Posts Tagged ‘dirty diapers’

5 Signs Your Toddler Might Be Ready For Potty Learning

Friday, May 10th, 2013

As cute as fluffy bums can be, the thought of your child being done with diapers is usually pretty alluring. Although as most experienced mamas will tell you, potty learning goes much smoother if your child is ready for the process. So rather than relying on a magical age to begin potty training, look for signs of readiness in your child (as opposed for parent/caregiver readiness ;) )

What exactly are signs of child readiness when it comes to potty learning? Here are 5 main signs:

1. Diaper¬†stays dry for long(er) periods of time¬†- And when they do urinate, it is a lot at once.¬† This demonstrates your child’s bladder muscles are developed enough to hold urine. I knew my oldest son was ready to be done with diapers when he consistently woke up with a dry diaper each morning.

2. Can follow simple directions – If your child is able to follow simple directions such as “get your shoes” or “put the book away”, he/she demonstrates the necessary cognitive and language skills to begin potty learning.

3. Indicates awareness of wet/dirty diapers – Often kids enter a stage where being in a wet/dirty diaper starts to bother them. They may indicate this by taking their diaper off or requesting a diaper change when their diaper is soiled. Generally this is a good time to start introducing them to the potty. For example when you change them you can sit them on the toilet for a minute or two.

4. Shows interest in other’s use of the bathroom- Children are naturally curious and like to mimic others. When a child starts to show interest in your use of the bathroom or an older sibling’s use of the bathroom, it can be a great time to¬†talk with¬†them about the potty and/or read one of the many available children’s books about using the potty (Once Upon A Potty is a cute one).

5. Starts to show interest in dressing and/or undressing - An awareness and ability to dress/undress is a good indication your child has the desire for more independence in self care routines, including potty learning.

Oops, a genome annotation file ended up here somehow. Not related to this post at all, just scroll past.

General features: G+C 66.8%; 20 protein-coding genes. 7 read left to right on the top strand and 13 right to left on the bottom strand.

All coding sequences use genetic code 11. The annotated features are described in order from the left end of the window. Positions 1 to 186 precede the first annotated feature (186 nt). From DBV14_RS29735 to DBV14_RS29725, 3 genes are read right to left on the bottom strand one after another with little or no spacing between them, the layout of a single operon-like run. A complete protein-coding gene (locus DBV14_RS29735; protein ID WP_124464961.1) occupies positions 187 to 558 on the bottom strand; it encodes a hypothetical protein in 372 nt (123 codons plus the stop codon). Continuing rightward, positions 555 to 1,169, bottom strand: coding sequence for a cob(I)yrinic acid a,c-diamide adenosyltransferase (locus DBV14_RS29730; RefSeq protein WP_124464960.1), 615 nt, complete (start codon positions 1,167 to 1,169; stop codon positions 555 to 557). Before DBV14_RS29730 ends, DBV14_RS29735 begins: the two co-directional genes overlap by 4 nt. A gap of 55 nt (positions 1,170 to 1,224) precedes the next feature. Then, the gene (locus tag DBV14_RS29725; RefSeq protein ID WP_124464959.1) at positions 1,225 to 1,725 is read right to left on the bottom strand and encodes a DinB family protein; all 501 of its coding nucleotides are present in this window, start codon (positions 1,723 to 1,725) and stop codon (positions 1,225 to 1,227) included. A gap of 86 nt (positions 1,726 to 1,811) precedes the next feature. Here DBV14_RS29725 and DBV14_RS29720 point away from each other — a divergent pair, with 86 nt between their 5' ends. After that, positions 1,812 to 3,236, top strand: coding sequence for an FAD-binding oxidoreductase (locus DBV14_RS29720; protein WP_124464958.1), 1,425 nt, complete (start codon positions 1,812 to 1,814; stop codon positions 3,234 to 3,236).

General tips for potty learning:

  • If you start potty learning and get to a place of frustration (either you or your child), don’t hesitate to put the process on hold and try again in a month or so.
  • Try to introduce potty learning when your child is going through a (generally) cooperative phase
  • Try to avoid introducing potty learning during periods of time when they are undergoing big developmental changes in other areas.
  • Do not use any type of punishment or consequences for “accidents”.¬† Keep in mind there is a learning curve to the process which is likely to result in accidents along the way. Treat accidents as no big deal, gently remind your child they can tell you when they have to go potty, and move on. If potty learning becomes a stressful process for the child, it is likely to be prolonged.
  • Make it as fun and positive as possible. Show enthusiasm when they use the potty. For example we sign a silly potty song when our child uses the potty during potty learning.

If you are looking for some¬†eco-friendly products¬†to assist with potty learning check out Mom’s Milk Boutique for cloth trainers and a biodegradable potty chair.

Happy Potty Learning All!

Sarah

Sunday Funday Giveaway: Planet Wise Small Wetbag

Sunday, December 2nd, 2012

Wetbags are an essential cloth diapering accessory! In fact you want to have a few in your rotation so you always have a clean one available. A wetbag is bag that stores your dirty diapers and is specifically designed to contain odors, germs, and moisture. They come in multiple sizes; some are for use when you are out and about and typically hold anywhere from 1 to 8 diapers. Larger wetbags can hold up to 20 diapers and are used to store your dirty diapers at home until wash day.